Style Lies In The E-Tails

Hindustan Times ST (Mumbai) - Brunch - - FASHION - By Rachel Lopez Pho­tos by Rawky Ksh

Cash­less times call for dig­i­tal re­tail ther­apy. But how do you shop on­line with­out get­ting ad­dicted? Here's help...

AS OUR ban­knotes turned worth­less overnight last week, more and more of us are now tak­ing the e-tail route for our fash­ion fix. On­line stores are re­port­ing sharp spikes in rev­enue, and many new cus­tomers are dis­cov­er­ing that vir­tual shop­ping is con­ve­nient and fun.

Ad ex­ec­u­tive Karan Shrikent knows that it can be dan­ger­ously ad­dic­tive too. “I’ve shopped on­line on my phone when I’ve been out with friends, on a drive, in the bath­room, and on hol­i­day,” he ad­mits. He’s blown up 16,000 in one go on clothes and shoes be­cause he “couldn’t stop adding items” to his cart. A few months ago, he ended up spend­ing an­other 10,000 on­line. “I felt so guilty about it that ev­ery time the de­liv­ery man reached my of­fice, I’d lie and say I wasn’t in, in the hope that the site would even­tu­ally can­cel my or­der.”

Shrikent, like many, falls for dis­counts and deals. When one site be­gan its sale last year, he stayed up in bed to shop the mo­ment the dis­counts went live at mid­night. “I logged on at 12.02,” he re­calls. “The app had so much traf­fic that my wait­ing time was 30 min­utes. It made me feel ter­ri­ble. I could see all th­ese deals with wings on them, fly­ing away from me.”

That’s where the prob­lems start. A 2015 study by the Na­tional In­sti­tute of Men­tal Health and Neu­ro­science sug­gests that 4.7 per cent women and 3.5 per cent men ad­mit to be­ing ad­dicted to on­line shop­ping. As you go from cash to cards, will your cart have riches or re­grets? Here’s help in a fas­tre­fresh­ing world:


Vanessa Pa­trick, a mar­ket­ing pro­fes­sor and re­searcher at the Univer­sity of Hous­ton, finds that on­line shop­ping is driven by the same in­ter­play of im­pulse and self-con­trol as the real world.

Only, it’s far more per­va­sive. “In a reg­u­lar store, a typ­i­cal im­pulse buy is some­thing small like gum or chips when you are at the cash counter,” she says. “On­line, you’re a click away from just about ev­ery prod­uct in the world. Ev­ery­thing is up for thought­less pur­chase.”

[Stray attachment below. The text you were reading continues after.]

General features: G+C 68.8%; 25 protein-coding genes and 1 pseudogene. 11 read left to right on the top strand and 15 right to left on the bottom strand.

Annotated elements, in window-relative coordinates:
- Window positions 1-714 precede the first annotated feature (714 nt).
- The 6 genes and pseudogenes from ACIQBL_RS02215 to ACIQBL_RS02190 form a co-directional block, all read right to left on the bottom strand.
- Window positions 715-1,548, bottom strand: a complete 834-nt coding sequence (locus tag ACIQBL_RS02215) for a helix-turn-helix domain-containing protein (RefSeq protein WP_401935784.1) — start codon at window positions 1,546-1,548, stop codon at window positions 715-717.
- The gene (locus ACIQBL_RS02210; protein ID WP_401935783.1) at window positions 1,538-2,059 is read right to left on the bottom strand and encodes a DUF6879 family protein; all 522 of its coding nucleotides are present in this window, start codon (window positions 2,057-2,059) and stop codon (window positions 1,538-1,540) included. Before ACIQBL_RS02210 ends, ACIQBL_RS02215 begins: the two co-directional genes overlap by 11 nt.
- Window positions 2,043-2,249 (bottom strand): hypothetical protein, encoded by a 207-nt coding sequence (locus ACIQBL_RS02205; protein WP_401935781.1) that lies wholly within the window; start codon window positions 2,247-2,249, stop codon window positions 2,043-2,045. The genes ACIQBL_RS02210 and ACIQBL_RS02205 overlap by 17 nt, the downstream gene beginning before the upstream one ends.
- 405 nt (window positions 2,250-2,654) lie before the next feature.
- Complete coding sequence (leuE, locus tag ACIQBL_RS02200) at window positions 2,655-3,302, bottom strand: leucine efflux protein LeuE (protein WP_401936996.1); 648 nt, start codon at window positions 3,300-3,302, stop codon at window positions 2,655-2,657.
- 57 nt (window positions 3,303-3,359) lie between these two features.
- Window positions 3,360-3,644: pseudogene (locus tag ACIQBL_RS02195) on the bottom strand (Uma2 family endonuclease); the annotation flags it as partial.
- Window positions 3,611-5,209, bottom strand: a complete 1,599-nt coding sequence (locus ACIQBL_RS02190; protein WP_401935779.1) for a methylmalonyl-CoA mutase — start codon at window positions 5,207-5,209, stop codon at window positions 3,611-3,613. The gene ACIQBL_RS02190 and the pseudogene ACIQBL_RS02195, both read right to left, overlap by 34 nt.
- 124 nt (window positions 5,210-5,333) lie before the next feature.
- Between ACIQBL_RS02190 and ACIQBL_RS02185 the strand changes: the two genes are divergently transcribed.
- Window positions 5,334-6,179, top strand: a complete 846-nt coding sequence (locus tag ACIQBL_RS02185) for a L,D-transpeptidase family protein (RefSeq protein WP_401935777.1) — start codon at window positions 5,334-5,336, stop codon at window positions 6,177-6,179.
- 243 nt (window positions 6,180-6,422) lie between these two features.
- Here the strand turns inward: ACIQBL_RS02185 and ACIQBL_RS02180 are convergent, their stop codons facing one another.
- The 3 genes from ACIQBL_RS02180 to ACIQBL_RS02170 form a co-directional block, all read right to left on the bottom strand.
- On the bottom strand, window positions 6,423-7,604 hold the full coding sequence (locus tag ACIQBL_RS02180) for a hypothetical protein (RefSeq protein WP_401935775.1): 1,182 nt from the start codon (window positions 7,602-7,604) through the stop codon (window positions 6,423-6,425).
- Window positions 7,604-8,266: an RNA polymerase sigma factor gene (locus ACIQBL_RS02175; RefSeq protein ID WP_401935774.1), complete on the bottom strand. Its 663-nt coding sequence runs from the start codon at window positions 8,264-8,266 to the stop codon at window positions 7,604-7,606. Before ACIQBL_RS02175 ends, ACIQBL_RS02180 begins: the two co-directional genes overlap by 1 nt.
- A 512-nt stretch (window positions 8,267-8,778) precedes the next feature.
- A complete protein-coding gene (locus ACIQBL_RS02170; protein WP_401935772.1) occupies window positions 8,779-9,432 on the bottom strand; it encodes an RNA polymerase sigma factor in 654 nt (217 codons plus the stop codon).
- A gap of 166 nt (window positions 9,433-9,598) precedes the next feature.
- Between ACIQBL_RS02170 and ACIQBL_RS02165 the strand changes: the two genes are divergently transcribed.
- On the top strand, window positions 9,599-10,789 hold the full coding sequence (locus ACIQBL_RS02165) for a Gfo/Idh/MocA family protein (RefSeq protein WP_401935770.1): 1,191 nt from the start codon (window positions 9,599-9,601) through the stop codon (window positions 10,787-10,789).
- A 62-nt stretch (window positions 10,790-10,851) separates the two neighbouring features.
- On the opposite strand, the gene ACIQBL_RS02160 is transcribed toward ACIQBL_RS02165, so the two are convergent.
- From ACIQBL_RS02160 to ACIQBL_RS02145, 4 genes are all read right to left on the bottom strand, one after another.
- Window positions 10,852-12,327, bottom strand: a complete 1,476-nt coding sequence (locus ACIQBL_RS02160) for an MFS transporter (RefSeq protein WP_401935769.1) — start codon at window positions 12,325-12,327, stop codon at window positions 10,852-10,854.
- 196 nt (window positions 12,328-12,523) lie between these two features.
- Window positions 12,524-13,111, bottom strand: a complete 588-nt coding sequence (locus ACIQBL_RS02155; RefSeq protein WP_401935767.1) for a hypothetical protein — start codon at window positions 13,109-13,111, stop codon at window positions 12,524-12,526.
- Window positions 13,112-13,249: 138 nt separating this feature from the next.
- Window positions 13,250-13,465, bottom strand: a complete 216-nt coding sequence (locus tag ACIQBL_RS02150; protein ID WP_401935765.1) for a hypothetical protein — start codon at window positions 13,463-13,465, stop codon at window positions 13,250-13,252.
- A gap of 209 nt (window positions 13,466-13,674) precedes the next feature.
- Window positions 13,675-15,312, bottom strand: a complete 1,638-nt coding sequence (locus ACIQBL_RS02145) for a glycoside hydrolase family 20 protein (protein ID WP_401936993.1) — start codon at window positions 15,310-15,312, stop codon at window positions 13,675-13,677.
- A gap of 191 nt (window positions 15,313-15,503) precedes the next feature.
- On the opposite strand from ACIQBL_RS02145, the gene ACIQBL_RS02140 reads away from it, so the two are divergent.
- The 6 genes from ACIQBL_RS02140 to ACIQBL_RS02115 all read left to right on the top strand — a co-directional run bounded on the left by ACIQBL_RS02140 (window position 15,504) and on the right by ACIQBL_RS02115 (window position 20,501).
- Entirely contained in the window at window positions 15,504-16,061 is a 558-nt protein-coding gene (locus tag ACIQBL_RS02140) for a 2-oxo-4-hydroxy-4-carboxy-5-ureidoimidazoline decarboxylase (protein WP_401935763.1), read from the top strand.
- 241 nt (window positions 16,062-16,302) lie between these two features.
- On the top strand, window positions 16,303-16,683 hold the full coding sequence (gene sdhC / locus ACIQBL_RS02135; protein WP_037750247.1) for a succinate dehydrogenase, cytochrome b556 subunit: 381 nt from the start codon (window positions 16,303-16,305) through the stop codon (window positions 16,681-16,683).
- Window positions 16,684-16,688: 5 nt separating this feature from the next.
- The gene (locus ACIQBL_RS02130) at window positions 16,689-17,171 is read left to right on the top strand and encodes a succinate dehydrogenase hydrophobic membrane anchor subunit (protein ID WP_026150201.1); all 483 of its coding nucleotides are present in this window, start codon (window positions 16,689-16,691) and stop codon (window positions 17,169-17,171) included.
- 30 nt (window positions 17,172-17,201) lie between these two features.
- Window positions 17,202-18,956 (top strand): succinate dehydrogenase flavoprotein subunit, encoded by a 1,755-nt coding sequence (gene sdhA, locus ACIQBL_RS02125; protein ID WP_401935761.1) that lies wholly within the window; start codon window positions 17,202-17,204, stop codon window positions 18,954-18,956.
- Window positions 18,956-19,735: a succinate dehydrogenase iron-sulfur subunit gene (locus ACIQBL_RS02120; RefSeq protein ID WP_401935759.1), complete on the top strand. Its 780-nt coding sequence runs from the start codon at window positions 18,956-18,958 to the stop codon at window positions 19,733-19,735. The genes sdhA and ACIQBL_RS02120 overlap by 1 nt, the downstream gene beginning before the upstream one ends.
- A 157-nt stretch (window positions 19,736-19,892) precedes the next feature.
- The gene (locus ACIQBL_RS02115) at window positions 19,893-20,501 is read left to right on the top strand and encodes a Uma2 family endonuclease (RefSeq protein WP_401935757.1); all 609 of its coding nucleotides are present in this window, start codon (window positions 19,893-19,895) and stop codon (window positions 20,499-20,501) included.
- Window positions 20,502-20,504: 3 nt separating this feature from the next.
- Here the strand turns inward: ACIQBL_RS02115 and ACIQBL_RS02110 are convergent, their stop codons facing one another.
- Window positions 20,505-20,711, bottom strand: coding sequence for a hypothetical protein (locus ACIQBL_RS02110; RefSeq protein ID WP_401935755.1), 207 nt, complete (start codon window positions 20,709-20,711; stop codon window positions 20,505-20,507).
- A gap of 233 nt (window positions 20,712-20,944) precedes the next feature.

Bhavya Chawla, chief stylist at, says the 24/7 na­ture of e-shop­ping means “you’re far more likely to browse when you’re dis­tracted or tired, and it’s much eas­ier to buy what you didn't in­tend to”. So how to fight the urge? Pa­trick sug­gests set­ting bound­aries – how much time and money you are com­fort­able spend­ing – be­fore you be­gin. Then, make a men­tal note of what you’re vis­it­ing a site for, a spe­cific need, rather than let­ting your­self be swayed by what looks good.

Cut through the clut­ter and temp­ta­tion fur­ther by us­ing search fil­ters, says Chawla. Look specif­i­cally for what you want, a lit­tle black dress, evening shirt, an­i­mal print, sheer saris or types of sleeve and cut.

On­line, you can’t touch, feel or try. All you have are pic­tures, so make them count. “Zoom-in on zips, pock­ets and fab­ric,” says Gur­preet Singh, whose com­pany Brown­tape Tech­nolo­gies helps sell­ers show­case their goods on sites like Ama­zon and Flip­kart. “Good brands will en­sure their items will be well-styled and shot, so you’re not con­fused.”


“In­dian men use the most fil­ters,” says Singh. Women, on the other hand, pre­fer to see all their op­tions. Singh was re­cently won­der­ing why one par­tic­u­lar blouse, man­u­fac­tured by a seller in Jaipur, was sell­ing well even though it never ranked high on the top of any list of fil­ters. “We tried ‘top’, ‘printed top’, ‘Jaipur top’, even the brand name, but it re­mained buried on page 10 and still sold well,” he re­calls. “I asked women how long they scrolled be­fore they got fed up. They said they browse to in­fin­ity. Women take four-five metro rides of scrolling be­fore buy­ing a 500 top!”

So if you’re not strapped for time, it makes sense to spread out your brows­ing over sev­eral hours or even days be­fore you pick what you like and have time to re­think your de­ci­sion be­fore you buy.

FLIRTY IN PINK Dress, shoes:

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